- I am J by Cris Beam (Little, Brown)
- One in Every Crowd by Ivan E. Coyote (Arsenal Pulp)
- Beautiful Music for Ugly Children by Kirstin Cronn-Mills (Flux)
- Happy Families by Tanita S. Davis (Knopf)
- f2m: the boy within by Hazel Edwards and Ryan Kennedy (Ford Street Publishing, Australia)
- Being Emily by Rachel Gold (Bella Books)
- Jumpstart the World by Catherine Ryan Hyde (Knopf)
- Almost Perfect by Brian Katcher (Delacorte)
- Luna by Julie Anne Peters (Little, Brown)
- Parrotfish by Ellen Wittlinger (Simon & Schuster)
Do you have a favorite YA book about a transgender character? Please tell us why you loved it!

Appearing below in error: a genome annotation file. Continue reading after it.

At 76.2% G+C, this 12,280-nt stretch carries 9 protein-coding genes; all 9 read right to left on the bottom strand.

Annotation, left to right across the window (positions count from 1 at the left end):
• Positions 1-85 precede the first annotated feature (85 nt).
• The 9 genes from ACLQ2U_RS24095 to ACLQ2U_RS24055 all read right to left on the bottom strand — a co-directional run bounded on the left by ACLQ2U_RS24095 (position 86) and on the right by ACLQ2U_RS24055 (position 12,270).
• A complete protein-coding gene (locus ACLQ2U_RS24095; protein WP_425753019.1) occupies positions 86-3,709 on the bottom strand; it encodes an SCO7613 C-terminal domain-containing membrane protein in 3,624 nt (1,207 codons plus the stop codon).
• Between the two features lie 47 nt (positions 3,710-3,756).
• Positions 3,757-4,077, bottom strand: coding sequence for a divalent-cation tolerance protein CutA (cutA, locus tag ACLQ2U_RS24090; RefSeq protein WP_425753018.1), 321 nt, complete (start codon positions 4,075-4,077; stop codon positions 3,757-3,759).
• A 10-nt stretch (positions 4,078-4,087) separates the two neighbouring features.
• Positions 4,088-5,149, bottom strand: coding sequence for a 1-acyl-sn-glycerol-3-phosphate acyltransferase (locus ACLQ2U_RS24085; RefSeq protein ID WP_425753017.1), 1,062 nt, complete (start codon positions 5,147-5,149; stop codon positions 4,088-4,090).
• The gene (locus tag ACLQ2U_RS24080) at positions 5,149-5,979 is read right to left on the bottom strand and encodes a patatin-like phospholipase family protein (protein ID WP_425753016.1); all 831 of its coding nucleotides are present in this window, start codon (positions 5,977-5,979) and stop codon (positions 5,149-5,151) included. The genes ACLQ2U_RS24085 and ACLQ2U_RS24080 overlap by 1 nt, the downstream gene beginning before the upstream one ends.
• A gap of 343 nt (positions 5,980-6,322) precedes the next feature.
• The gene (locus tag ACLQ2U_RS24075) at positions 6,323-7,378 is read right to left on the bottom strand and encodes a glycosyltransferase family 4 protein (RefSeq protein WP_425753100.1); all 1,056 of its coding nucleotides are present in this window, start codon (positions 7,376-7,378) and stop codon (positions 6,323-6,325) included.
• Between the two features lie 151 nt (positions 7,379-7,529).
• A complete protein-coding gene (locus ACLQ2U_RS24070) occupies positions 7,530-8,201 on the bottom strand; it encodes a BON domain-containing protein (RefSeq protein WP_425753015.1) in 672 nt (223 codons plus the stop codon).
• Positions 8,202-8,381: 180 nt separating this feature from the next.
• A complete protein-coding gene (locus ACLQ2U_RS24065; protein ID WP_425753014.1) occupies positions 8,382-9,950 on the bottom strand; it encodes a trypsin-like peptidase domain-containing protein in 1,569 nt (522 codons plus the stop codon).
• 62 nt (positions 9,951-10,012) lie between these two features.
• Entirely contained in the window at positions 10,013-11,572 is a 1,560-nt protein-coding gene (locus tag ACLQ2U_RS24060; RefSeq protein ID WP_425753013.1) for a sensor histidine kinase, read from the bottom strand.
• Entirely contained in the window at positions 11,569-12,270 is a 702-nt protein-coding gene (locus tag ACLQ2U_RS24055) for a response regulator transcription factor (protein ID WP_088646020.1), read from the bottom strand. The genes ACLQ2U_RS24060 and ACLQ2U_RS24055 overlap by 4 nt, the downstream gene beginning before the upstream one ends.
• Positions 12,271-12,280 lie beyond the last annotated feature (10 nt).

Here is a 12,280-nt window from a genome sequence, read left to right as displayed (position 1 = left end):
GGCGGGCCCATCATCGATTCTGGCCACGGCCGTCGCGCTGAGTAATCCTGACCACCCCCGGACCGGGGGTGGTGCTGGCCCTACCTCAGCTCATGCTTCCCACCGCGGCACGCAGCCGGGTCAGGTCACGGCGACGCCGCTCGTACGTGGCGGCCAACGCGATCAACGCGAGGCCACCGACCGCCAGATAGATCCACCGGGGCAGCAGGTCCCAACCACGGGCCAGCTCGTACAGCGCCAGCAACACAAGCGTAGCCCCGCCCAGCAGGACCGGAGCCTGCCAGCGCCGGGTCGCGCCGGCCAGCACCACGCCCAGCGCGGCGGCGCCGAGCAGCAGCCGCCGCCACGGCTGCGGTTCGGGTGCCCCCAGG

I want to give special shout-outs to Luna and Parrotfish, two of my favorite YA novels.
I’d also add that Every Day by David Levithan is, in a way, a really good book about a non-binary character. Part of what makes A and Rhiannon’s love story so unique and compelling is that it exists outside of binary constructions of gender and sex identity.
Has anyone read these? Or have any others to recommend? :D